- The Washington Times - Tuesday, February 27, 2007

D.C. Mayor Adrian M. Fenty yesterday made his final pitch to take over the public schools, telling council members he would increase student test scores, redesign the report card and explore offering bonuses to overachieving teachers and principals.

The proposals were detailed in a 31-page report of initiatives and classroom results Mr. Fenty submitted to council members to support his takeover bid.

“Just like other agencies under my administration, the school system and the transformation on which we are about to embark will be managed by outcomes,” Mr. Fenty said during the seventh council hearing on his proposal. The series of forums have featured nearly 60 hours of testimony and hundreds of witnesses.

“I will hold the chancellor and the other agencies who are supporting our public education system accountable for tangible results, with the ultimate focus on student achievement,” said Mr. Fenty, whose plan has been criticized for focusing too much on school governance instead of improving student achievement.

The initiatives Mr. Fenty submitted to the council call for increasing the percentage of students proficient in math and reading in grades three through eight. They also call for increasing by the end of fiscal 2009 Scholastic Aptitude Test (SAT) scores and the number of students that take the test.

Some of the goals Mr. Fenty outlined are expected to be achieved in the first 100 days after approval of his plan. However, specific outcomes for several others, such as the average point increase in SAT scores, were ambiguous.

Mr. Fenty said it is “premature to provide specific targets and benchmarks.”

“The strategies … outlined are not all-inclusive,” he said. “There will be continuous dialogue between the mayor and the chancellor once a preliminary analysis of the school system is completed after the legislation passes.”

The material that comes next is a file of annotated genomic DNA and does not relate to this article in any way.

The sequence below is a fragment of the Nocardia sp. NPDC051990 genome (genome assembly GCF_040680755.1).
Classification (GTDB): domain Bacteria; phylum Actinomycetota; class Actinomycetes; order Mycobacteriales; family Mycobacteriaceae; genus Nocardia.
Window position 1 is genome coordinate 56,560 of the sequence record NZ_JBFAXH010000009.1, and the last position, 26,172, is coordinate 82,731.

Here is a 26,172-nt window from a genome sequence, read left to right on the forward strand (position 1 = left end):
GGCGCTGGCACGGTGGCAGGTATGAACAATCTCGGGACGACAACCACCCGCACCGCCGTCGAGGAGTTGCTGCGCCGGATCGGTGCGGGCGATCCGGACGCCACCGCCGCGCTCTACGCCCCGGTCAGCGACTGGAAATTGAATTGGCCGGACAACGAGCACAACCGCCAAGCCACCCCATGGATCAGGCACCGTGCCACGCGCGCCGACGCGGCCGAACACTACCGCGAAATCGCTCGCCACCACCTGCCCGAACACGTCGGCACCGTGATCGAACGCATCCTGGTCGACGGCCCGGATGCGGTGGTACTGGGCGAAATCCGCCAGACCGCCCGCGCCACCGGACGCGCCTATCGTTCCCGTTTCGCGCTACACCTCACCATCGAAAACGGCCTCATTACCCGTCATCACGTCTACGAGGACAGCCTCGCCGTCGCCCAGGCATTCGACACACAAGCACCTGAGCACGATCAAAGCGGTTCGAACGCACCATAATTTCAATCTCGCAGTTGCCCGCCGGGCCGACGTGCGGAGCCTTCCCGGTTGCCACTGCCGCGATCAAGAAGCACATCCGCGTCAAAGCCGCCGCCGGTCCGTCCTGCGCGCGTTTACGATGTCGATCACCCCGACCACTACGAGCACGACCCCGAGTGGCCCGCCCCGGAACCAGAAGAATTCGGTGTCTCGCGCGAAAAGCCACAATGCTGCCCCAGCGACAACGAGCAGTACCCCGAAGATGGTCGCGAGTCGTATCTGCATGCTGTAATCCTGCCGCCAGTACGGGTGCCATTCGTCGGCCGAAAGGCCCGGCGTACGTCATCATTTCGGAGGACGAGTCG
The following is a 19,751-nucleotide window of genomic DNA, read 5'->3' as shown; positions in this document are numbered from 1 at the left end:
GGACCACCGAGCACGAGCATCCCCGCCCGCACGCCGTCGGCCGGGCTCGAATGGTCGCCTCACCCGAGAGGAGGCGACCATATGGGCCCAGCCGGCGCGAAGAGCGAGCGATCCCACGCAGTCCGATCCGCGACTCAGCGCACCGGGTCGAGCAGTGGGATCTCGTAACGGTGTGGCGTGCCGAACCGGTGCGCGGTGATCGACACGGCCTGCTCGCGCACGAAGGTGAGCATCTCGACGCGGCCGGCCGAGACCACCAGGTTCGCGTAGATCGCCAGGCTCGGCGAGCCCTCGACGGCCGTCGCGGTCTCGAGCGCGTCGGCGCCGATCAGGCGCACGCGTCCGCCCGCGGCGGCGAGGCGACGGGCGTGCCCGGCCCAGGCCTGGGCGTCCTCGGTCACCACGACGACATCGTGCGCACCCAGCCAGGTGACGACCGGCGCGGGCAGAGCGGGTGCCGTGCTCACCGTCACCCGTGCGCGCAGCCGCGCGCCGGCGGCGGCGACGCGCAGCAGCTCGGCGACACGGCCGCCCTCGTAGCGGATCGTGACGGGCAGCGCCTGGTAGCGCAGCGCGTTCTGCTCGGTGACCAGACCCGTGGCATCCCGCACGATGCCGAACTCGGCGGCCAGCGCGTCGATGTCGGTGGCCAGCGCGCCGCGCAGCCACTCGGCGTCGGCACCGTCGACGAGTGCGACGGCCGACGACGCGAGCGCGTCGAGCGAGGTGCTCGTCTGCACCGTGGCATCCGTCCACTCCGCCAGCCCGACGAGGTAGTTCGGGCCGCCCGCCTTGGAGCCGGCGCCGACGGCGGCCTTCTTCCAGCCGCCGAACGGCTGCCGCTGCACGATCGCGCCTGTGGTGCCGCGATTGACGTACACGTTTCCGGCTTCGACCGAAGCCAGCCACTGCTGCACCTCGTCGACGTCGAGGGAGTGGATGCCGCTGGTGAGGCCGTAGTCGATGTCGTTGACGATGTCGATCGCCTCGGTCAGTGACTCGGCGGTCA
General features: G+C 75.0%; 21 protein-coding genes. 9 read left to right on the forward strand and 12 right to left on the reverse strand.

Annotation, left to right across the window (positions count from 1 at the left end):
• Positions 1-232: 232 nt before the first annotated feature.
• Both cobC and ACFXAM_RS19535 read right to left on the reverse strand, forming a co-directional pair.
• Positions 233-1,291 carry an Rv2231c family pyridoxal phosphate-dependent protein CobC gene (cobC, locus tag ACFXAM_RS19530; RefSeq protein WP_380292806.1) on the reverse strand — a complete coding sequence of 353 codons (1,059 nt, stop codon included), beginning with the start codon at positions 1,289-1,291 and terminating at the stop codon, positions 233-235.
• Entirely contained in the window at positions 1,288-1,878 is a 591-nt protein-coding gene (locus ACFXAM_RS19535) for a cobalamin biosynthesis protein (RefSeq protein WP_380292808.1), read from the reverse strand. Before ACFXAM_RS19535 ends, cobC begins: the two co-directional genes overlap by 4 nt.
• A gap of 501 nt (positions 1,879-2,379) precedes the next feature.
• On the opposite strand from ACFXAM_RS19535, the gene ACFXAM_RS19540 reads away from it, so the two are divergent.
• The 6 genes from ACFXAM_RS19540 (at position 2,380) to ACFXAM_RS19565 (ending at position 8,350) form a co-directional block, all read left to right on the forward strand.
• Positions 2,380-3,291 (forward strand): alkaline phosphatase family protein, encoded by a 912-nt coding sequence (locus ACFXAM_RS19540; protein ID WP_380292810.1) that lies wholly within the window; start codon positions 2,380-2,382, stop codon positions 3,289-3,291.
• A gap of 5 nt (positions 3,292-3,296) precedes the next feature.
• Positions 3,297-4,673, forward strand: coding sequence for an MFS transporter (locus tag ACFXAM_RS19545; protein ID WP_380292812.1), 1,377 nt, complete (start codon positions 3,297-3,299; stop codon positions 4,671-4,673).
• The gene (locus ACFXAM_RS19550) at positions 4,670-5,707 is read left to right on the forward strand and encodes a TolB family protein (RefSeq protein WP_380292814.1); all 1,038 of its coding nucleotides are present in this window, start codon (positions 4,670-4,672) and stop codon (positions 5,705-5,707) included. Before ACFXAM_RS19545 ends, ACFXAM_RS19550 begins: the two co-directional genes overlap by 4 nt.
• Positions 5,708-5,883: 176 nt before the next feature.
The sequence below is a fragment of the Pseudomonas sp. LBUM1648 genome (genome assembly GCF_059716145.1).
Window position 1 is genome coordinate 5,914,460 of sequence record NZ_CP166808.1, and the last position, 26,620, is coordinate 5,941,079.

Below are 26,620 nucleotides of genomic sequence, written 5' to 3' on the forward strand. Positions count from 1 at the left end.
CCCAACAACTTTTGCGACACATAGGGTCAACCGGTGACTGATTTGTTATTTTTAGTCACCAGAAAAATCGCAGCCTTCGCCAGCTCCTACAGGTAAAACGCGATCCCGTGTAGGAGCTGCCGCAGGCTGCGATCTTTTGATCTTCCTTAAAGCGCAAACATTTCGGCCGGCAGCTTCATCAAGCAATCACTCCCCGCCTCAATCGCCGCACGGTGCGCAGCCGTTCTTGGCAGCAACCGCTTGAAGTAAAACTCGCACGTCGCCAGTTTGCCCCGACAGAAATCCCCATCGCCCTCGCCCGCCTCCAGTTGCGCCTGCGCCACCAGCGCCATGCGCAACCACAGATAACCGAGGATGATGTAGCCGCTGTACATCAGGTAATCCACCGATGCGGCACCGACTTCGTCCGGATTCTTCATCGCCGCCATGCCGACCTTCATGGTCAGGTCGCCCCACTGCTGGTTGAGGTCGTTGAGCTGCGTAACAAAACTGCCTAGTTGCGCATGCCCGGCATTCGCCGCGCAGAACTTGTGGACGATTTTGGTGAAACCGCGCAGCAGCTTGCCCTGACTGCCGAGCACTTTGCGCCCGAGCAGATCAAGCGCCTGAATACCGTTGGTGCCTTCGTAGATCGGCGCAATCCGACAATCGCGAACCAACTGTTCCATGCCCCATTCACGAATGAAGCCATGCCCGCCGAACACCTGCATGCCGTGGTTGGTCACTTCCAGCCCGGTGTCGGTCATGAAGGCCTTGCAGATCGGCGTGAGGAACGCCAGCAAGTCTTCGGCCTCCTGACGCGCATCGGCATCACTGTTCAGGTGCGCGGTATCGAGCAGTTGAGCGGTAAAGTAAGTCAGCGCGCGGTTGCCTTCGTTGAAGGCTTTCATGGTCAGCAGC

The mayor also proposed redesigning the student report card by the 2008-2009 school year, possibly creating signing and performance-based bonuses for high-performing teachers at low-performing schools and implementing a statistical accountability system to track issues like special education and human resources.

Some measures are aimed at making the school system more customer friendly. Mr. Fenty wants to redesign the school system’s Web site and conduct an audit for responsiveness and service among school system employees by using “secret shoppers.”

Mr. Fenty’s mayoral takeover would give the mayor’s office direct authority over the 55,000-student system and allow him to appoint the schools superintendent, whose title would be changed to chancellor.

It would also give the council line-item veto authority over the school system’s budget and place the D.C. Board of Education into a largely policy-setting role with responsibilities such as approving state academic standards.

Members of the council also questioned Mr. Fenty about possible changes to his legislation, including expanding the policy role of the Board of Education.

Mr. Fenty said he would “very likely support” such a change as well as other “minor, technical amendments.”

Council member Kwame Brown, at-large Democrat, said he planned to introduce emergency legislation next week that would more quickly implement an aspect of Mr. Fenty’s plan that calls for the creation of an agency responsible for school construction and modernization.

Council member Mary M. Cheh, Ward 3 Democrat, asked Mr. Fenty whether he would be in favor of bringing his mayoral takeover to a public vote in several years after its approval. The city of Cleveland set up such a referendum on mayoral control three years after instituting the takeover, and voters overwhelmingly approved the governance structure.

Mr. Fenty indicated he would not be in favor of bringing the measure to a later vote, saying debate “has to occur right now.”

“We’ve had a change in both the council and the mayor,” he said. “But I don’t think we need to artificially make sure [debate] happens again.”

Mr. Fenty’s proposal for mayoral control appears to have the support of most council members, who likely will vote on the measure in April.

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